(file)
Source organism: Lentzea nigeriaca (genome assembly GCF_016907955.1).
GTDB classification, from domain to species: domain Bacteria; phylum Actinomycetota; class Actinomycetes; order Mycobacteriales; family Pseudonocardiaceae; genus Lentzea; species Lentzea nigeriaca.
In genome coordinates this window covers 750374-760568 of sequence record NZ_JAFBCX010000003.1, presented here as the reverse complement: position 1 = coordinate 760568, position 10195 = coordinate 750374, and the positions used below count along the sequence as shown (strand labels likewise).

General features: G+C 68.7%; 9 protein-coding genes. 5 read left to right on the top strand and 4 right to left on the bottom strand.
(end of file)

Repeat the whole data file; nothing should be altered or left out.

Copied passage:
Source organism: Lentzea nigeriaca (genome assembly GCF_016907955.1).
GTDB classification, from domain to species: domain Bacteria; phylum Actinomycetota; class Actinomycetes; order Mycobacteriales; family Pseudonocardiaceae; genus Lentzea; species Lentzea nigeriaca.
In genome coordinates this window covers 750374-760568 of sequence record NZ_JAFBCX010000003.1, presented here as the reverse complement: position 1 = coordinate 760568, position 10195 = coordinate 750374, and the positions used below count along the sequence as shown (strand labels likewise).

General features: G+C 68.7%; 9 protein-coding genes. 5 read left to right on the top strand and 4 right to left on the bottom strand.